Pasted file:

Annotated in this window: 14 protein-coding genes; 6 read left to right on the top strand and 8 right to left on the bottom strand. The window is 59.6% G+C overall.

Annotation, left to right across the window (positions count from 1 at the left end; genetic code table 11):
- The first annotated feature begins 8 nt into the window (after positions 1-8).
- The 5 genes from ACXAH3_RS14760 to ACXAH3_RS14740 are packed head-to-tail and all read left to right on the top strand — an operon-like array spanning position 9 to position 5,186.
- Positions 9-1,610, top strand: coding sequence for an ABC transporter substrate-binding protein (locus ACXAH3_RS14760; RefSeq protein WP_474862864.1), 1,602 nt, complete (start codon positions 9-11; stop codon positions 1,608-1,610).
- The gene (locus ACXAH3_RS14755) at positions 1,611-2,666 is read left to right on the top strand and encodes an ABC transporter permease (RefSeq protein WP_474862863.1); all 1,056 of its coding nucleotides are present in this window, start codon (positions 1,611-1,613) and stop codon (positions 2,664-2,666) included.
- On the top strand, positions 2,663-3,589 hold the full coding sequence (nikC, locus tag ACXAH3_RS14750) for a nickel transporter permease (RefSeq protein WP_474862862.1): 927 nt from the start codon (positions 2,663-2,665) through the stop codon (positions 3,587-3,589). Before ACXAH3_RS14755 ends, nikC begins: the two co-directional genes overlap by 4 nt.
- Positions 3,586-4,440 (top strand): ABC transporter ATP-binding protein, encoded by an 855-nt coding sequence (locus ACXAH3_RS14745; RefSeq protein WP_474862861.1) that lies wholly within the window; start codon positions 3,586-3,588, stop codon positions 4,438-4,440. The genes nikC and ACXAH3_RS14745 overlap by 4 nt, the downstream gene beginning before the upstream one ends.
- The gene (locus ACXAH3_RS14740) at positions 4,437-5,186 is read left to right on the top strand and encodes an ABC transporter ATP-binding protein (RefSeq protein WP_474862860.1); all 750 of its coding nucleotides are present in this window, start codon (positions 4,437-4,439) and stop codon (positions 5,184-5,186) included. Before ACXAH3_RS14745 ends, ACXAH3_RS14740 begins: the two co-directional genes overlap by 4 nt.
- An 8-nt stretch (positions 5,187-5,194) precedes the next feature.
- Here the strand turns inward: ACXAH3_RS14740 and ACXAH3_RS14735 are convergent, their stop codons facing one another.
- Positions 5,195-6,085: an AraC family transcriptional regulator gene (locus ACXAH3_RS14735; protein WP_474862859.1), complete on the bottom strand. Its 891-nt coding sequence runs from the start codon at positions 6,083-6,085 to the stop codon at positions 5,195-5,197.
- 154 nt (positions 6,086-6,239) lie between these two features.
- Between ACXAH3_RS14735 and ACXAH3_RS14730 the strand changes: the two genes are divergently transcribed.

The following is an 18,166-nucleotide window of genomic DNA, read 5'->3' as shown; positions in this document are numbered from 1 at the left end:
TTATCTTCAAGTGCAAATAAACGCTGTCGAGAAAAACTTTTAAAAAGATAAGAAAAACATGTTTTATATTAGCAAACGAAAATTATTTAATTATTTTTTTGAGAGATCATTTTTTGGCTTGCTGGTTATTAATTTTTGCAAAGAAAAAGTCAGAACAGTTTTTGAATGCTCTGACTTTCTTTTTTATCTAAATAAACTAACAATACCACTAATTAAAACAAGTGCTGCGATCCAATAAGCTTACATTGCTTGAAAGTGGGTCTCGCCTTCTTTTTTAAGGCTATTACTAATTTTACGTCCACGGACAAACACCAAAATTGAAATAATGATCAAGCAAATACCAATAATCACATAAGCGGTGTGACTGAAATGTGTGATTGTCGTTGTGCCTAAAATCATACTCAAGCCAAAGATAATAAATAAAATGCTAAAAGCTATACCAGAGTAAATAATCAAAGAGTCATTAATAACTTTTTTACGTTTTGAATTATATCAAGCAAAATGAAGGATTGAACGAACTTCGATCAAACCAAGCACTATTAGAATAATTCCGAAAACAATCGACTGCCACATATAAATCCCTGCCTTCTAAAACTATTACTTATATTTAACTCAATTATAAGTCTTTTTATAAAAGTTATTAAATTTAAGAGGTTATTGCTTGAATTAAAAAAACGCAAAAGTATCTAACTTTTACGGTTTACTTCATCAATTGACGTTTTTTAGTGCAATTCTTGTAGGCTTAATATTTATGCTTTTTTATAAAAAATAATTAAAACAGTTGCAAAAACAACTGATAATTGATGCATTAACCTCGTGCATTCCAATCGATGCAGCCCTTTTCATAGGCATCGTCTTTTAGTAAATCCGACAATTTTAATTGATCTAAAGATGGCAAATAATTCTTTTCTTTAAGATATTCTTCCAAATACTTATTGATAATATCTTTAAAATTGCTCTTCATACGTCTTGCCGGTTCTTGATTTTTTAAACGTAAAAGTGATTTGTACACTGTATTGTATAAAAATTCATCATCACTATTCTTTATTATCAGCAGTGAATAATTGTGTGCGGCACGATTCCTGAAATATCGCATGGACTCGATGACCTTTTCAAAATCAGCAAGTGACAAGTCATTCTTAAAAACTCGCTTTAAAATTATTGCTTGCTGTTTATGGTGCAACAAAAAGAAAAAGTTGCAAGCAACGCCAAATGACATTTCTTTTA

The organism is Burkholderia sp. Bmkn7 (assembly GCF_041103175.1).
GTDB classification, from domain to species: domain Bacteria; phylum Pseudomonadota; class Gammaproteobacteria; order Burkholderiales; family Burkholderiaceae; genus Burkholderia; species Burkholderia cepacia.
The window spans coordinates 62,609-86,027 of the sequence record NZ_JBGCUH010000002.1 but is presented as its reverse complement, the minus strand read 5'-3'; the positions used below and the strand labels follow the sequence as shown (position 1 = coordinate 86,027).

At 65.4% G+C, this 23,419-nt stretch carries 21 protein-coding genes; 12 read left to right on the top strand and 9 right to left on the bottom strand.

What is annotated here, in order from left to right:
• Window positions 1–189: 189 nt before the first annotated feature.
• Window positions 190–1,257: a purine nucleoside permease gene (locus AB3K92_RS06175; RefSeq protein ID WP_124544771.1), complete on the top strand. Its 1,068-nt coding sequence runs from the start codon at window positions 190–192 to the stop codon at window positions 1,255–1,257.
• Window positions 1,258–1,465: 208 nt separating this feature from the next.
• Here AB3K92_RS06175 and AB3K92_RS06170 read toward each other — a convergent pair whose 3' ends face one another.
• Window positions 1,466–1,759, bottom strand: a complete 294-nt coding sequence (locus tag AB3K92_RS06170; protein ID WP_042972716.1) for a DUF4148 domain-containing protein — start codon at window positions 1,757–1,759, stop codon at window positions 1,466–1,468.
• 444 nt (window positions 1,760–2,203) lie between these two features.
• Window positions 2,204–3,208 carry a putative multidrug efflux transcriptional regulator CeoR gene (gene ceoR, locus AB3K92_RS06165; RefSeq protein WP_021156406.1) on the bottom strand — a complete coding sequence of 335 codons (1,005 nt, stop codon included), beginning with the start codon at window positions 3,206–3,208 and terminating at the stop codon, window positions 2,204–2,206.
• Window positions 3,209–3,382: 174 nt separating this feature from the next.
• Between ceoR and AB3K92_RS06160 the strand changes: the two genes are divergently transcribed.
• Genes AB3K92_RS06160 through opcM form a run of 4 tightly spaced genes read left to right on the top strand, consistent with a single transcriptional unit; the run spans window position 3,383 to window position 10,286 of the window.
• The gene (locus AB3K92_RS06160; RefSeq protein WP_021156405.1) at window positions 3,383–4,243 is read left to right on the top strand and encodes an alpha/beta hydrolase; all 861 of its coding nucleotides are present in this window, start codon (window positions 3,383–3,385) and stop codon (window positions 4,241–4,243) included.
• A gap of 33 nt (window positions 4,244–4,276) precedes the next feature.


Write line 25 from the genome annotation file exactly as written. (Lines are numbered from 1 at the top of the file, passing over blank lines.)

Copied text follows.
• Here AB3K92_RS06175 and AB3K92_RS06170 read toward each other — a convergent pair whose 3' ends face one another.